Train your ears while you drive to and from work.

Train your ears while you drive to and from work.

Lingua East provides accent modification, professional communication, and cultural communication services to individuals and companies in the United States and abroad. If you or someone you know is interested in communicating with greater clarity, confidence, and success, do not hesitate to contact us at contact@LinguaEast.com.

Seeing is Hearing: The McGurk Effect

For decades, speech pathologists and linguists have been entertaining people at parties with an interesting phenomenon known as the McGurk effect. The McGurk effect occurs when people are exposed to audio of one sound, with a visual of another sound being produced. People hear something different from the actual sound. I first learned of the effect via the following video, in which Patricia Kuhl of the University of Washington elicits the effect with the sounds /ba-ba/ and /da-da/ or /tha-tha/:

Searching for that video, I found a fantastic example using the “Bill! Bill! Bill!” chant from the 90s kids science show, Bill Nye the Science Guy. Take a moment (24 seconds, to be exact) to watch and listen:

The audio is paired with images that affect how the word “Bill” is heard: first, images depicting different bills as shown. Then, as images of pails are shown the sound heard changes to “pail”. Next, images of mayonnaise are shown, and the sound shifts again to “mayo”. Did you hear the three different words?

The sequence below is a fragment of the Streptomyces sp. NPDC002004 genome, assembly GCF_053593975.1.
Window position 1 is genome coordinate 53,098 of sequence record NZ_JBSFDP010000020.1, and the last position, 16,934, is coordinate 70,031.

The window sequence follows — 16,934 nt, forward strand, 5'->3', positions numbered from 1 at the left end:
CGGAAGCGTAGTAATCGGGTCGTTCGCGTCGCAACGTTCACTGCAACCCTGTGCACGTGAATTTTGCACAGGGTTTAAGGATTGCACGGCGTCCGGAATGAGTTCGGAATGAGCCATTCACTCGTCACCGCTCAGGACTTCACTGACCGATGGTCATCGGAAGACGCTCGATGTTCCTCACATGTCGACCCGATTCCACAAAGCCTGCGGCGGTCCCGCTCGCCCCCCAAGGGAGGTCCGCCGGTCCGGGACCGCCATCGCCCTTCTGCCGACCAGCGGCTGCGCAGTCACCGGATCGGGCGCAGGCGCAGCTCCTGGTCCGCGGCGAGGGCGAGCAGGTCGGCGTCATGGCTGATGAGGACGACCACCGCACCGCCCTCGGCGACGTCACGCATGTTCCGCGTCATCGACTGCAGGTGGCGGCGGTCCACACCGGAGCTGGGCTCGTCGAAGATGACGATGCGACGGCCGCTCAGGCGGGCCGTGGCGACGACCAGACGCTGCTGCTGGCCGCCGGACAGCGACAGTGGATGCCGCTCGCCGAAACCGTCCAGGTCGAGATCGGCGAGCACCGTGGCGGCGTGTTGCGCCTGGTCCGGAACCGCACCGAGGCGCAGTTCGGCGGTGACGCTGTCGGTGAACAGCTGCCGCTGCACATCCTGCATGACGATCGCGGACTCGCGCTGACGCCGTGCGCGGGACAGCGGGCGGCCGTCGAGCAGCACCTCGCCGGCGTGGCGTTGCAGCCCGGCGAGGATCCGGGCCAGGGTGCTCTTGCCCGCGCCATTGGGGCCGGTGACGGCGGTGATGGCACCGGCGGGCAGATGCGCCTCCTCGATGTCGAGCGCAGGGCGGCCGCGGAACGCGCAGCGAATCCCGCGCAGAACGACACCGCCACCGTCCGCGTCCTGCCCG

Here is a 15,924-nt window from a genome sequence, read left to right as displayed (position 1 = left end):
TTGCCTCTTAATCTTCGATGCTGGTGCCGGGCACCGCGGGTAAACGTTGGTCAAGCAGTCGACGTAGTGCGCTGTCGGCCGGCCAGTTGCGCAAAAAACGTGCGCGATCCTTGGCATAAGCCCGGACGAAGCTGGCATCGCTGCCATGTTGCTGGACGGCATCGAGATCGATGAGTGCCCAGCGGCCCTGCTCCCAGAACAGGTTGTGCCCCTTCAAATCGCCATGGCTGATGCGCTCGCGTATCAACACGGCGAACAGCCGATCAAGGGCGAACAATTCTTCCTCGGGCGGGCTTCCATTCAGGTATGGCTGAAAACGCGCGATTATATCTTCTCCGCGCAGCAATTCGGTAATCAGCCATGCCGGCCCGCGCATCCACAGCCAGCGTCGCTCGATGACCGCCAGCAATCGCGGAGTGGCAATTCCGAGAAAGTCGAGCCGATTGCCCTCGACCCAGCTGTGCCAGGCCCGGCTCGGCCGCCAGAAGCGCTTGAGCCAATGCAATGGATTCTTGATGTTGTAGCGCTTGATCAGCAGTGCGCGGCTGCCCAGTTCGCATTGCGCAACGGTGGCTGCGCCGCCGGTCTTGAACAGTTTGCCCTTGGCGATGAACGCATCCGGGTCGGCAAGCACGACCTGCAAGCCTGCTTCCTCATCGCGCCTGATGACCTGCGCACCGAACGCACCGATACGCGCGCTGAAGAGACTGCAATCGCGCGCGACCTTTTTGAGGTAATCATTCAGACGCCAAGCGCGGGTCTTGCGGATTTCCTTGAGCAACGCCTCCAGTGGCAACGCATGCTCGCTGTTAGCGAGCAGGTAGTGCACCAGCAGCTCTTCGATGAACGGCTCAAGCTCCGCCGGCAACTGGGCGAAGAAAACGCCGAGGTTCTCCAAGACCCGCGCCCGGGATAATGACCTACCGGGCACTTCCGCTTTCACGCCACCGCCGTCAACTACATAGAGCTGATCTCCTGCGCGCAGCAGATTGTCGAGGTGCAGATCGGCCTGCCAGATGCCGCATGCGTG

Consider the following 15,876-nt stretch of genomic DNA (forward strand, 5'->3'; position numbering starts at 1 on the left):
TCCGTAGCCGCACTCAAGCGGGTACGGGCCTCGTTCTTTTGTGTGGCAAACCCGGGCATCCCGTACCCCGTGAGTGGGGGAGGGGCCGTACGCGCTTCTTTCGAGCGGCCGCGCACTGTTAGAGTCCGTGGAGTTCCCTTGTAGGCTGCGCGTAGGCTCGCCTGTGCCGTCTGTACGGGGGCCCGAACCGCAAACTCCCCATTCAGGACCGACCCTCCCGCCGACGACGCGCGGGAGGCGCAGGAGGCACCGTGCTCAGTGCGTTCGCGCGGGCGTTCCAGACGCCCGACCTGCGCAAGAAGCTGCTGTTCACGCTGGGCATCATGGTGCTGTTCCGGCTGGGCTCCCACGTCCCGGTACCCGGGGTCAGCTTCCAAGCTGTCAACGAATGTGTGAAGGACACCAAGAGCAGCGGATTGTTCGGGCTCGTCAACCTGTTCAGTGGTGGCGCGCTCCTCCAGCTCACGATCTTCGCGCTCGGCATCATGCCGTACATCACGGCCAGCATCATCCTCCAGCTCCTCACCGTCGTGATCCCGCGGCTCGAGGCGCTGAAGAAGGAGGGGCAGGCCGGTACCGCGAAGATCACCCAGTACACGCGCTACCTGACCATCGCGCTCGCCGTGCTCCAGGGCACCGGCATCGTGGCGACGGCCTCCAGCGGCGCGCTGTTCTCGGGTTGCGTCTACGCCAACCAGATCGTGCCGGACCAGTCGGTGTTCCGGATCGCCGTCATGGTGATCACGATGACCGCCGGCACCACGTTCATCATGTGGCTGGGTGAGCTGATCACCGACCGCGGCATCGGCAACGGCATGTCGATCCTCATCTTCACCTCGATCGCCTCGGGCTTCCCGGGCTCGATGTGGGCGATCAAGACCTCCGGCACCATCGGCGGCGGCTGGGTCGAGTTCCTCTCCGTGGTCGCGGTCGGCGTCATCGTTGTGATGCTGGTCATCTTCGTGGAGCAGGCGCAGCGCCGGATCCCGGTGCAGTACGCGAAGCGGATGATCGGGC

A McGurk effect shows up in babies exposed to English by the time they are five months-old[1]. This effect seems to strengthen with age. However, the likelihood of a listener falling for the McGurk effect depends on different factors. These factors demonstrate the fascinating interplay between hearing and vision in our ability to understand spoken language.

In a noisy environment, people are more likely to mishear what was said. That makes sense; if there are a lot of noises around, it is harder to pick out one sound from the rest of the noise and correctly identify it. If English is your native language, you’re likely to fall for the McGurk effect. Researchers have found that native Japanese speakers are better able to correctly identify the sound presented, even when shown video of someone producing a different sound[2], with similar results for Chinese as a native language.